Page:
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Why Choose Queen’s

My Experience of Queen's and Belfast as a Nigerian Student

Hi, I’m Timothy! I am a second-year medical student at Queen’s and have really enjoyed my first year here. Here are some of my experiences and useful tips for moving to Belfast and studying at Queen’s!

The Lanyon Building, facade of Queen's University Belfast

Why did you choose Queen’s to study Medicine?

Queen’s had always been a main contender when I was choosing where to study. My parents had studied here and hearing their stories about the university and their university life definitely made me fonder of it. However, it wasn’t these discussions that pushed me to choose Queen’s, but instead their medical facilities, student support and location (amongst other benefits) available to students that made the decision very easy for me.

Although there are many great universities in the UK, what makes Queen’s stand out is their world class teaching (with lecturers and specialists from all over the world, with a range of experience and perspectives that are useful to us as students). For our case overviews in medicine, we had working specialists come in to summarise our cases, offering their perspective and applying skills to real life situations - this helped us to not only assimilate what we were taught, but to learn how it would be applied in a hospital setting.

Medicine class

Experience world-class teaching at Queen's

In addition to this, I love the opportunity Queen’s gives their students to travel as a part of their course. I have always enjoyed having the freedom to travel and experience different cultures, and I was able to see many students actively engaging in these experiences via the Queen’s iEngage programme, allowing students to travel as far as Tanzania for their electives.

Since I have started at Queen's, I have only enjoyed and valued my time here. From the many societies and clubs, events, and beautiful city of Belfast - I have only positive things to say.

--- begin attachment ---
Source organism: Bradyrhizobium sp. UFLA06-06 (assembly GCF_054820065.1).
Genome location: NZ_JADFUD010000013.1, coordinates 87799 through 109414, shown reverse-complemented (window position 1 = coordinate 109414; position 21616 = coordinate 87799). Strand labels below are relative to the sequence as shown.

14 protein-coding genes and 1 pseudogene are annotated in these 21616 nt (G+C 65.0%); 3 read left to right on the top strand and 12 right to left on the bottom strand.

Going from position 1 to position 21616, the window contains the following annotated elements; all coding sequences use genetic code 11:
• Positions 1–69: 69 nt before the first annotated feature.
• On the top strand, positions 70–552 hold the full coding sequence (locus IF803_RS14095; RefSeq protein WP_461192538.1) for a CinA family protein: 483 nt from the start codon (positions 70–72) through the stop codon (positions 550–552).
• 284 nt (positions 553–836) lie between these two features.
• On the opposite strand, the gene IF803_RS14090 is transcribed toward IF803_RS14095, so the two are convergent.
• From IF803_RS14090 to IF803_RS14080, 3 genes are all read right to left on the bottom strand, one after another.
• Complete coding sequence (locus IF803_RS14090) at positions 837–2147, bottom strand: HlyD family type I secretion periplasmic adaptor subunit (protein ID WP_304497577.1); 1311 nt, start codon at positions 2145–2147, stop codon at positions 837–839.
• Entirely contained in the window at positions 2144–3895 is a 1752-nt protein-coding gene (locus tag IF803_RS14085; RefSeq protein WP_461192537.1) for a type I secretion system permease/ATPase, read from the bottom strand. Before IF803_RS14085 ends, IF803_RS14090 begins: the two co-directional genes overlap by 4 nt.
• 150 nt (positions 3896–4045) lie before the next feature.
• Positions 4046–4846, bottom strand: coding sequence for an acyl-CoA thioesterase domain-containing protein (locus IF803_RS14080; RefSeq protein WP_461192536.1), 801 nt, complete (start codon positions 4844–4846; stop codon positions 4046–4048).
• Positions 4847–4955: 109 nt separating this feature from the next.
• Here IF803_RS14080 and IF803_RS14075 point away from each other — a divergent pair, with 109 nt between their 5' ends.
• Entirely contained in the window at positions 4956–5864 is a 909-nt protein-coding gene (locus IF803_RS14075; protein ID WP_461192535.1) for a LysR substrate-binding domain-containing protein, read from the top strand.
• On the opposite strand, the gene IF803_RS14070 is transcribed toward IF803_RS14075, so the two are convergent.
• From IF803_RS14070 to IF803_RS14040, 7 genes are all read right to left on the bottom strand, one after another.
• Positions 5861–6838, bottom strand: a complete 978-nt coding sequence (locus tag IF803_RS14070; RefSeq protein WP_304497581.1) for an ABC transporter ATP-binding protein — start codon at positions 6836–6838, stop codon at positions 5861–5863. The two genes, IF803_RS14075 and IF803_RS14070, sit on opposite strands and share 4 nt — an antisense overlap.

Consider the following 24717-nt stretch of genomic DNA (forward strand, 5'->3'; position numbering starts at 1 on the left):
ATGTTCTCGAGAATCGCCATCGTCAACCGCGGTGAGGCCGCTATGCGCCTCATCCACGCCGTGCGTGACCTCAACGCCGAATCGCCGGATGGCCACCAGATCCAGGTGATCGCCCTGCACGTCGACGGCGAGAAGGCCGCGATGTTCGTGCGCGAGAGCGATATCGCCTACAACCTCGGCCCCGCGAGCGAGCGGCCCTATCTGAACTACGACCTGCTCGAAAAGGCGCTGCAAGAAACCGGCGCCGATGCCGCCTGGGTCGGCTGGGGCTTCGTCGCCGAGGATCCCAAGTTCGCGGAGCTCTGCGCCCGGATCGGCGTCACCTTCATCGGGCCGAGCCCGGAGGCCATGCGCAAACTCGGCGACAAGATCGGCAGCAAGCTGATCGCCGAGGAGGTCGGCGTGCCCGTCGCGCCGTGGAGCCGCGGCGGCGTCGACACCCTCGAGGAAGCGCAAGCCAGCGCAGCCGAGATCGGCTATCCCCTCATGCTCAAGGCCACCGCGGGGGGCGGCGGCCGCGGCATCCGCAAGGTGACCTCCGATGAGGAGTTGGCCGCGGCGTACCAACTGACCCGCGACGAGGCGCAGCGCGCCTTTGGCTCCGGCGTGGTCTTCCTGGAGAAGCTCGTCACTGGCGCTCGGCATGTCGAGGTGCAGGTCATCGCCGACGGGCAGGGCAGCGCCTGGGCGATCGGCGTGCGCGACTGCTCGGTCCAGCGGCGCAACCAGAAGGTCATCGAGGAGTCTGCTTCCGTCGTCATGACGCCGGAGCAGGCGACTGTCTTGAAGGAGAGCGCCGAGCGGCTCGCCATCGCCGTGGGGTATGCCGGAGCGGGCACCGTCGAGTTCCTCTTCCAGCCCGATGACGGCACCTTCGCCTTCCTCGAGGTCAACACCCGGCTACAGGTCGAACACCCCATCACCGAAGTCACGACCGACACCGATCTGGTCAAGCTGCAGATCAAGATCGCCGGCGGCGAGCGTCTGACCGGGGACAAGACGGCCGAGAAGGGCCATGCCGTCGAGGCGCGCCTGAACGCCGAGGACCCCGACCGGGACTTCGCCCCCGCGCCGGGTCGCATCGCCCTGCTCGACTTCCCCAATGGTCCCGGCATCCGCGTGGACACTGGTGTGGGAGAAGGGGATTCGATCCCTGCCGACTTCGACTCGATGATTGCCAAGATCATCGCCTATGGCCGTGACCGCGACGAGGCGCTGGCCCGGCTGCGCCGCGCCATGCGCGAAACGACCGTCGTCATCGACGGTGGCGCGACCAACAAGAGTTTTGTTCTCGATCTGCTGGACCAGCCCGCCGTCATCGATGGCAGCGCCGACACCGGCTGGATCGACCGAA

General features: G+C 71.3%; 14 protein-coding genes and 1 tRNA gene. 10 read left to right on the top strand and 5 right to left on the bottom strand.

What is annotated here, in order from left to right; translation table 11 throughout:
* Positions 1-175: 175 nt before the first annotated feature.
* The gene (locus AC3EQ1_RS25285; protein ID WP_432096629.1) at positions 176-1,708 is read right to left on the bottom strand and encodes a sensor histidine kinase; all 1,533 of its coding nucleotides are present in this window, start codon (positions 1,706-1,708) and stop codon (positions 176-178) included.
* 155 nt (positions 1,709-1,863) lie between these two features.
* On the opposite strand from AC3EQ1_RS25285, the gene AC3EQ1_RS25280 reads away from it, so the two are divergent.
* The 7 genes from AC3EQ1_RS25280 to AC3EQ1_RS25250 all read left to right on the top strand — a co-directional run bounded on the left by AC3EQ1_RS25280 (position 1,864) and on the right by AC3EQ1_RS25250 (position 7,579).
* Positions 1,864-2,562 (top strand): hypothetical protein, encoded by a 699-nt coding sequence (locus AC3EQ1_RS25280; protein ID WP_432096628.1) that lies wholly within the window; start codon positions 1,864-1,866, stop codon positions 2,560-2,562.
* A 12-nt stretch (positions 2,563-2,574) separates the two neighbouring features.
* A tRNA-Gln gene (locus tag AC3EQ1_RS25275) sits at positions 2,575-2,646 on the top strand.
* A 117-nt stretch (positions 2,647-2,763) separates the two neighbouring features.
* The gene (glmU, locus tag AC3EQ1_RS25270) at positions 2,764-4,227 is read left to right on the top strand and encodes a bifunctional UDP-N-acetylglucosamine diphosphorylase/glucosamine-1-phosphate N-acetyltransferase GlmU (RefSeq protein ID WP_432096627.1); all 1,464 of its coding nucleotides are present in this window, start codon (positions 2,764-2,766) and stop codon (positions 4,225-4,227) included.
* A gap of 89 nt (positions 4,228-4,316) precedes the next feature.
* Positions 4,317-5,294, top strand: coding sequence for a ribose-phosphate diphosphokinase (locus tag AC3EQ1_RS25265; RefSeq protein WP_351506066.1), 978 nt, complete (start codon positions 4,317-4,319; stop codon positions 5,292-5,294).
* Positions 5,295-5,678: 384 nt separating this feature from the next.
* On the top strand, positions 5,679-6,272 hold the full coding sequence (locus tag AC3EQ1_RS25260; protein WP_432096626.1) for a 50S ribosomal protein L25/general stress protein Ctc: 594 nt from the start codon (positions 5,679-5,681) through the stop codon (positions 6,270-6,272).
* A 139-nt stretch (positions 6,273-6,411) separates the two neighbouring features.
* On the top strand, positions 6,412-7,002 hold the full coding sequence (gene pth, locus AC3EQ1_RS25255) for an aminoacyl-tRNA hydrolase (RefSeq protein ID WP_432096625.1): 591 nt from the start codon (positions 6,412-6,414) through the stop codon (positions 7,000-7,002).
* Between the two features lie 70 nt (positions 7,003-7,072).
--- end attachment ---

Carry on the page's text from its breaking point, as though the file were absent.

My experience of living in Belfast

Belfast is a very beautiful city and I have really enjoyed living here. Overall, the people here are very welcoming and friendly, with a warm smile and helpful directions if you should get lost in the city centre. One thing I always say is that if you plan to move here, it’s important that you get familiar with the colloquialisms and slangs used every day. If someone says you’re ‘dead on’, it’s not them trying to break the unfortunate news of a passing, but instead it’s them saying that you have a good personality. Though confusing at times, it’s most surely a culture I’m glad to have experienced.

In addition to this, I have found that Belfast is actually a very scenic city, with many ambient locations to see. From the Giant’s Causeway to the Titanic Quarter, to the beautiful Botanic Gardens right next to the Queen’s campus - you will never be lost for places to visit. The city centre is also very lively, with many restaurants and social events for you to get involved in and meet new people. One of my favourite things to do is to go down to the St. George’s Market every Friday and get some local goods and nice food to get my weekend off to a good start.